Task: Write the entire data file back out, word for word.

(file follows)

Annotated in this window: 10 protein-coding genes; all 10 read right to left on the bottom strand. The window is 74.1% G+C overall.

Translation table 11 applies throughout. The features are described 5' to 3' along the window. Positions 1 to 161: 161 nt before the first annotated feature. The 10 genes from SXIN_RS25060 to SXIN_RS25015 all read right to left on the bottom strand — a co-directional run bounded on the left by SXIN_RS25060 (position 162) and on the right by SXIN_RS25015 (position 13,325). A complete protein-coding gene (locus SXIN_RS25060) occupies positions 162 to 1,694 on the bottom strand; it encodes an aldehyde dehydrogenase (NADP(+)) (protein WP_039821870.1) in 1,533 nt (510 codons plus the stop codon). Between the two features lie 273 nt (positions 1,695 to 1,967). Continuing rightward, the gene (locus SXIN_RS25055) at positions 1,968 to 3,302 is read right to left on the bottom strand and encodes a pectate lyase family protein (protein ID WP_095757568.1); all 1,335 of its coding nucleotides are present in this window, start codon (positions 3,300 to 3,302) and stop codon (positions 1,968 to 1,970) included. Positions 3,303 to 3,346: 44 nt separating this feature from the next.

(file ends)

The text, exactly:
Annotated in this window: 10 protein-coding genes; all 10 read right to left on the bottom strand. The window is 74.1% G+C overall.

Translation table 11 applies throughout. The features are described 5' to 3' along the window. Positions 1 to 161: 161 nt before the first annotated feature. The 10 genes from SXIN_RS25060 to SXIN_RS25015 all read right to left on the bottom strand — a co-directional run bounded on the left by SXIN_RS25060 (position 162) and on the right by SXIN_RS25015 (position 13,325). A complete protein-coding gene (locus SXIN_RS25060) occupies positions 162 to 1,694 on the bottom strand; it encodes an aldehyde dehydrogenase (NADP(+)) (protein WP_039821870.1) in 1,533 nt (510 codons plus the stop codon). Between the two features lie 273 nt (positions 1,695 to 1,967). Continuing rightward, the gene (locus SXIN_RS25055) at positions 1,968 to 3,302 is read right to left on the bottom strand and encodes a pectate lyase family protein (protein ID WP_095757568.1); all 1,335 of its coding nucleotides are present in this window, start codon (positions 3,300 to 3,302) and stop codon (positions 1,968 to 1,970) included. Positions 3,303 to 3,346: 44 nt separating this feature from the next.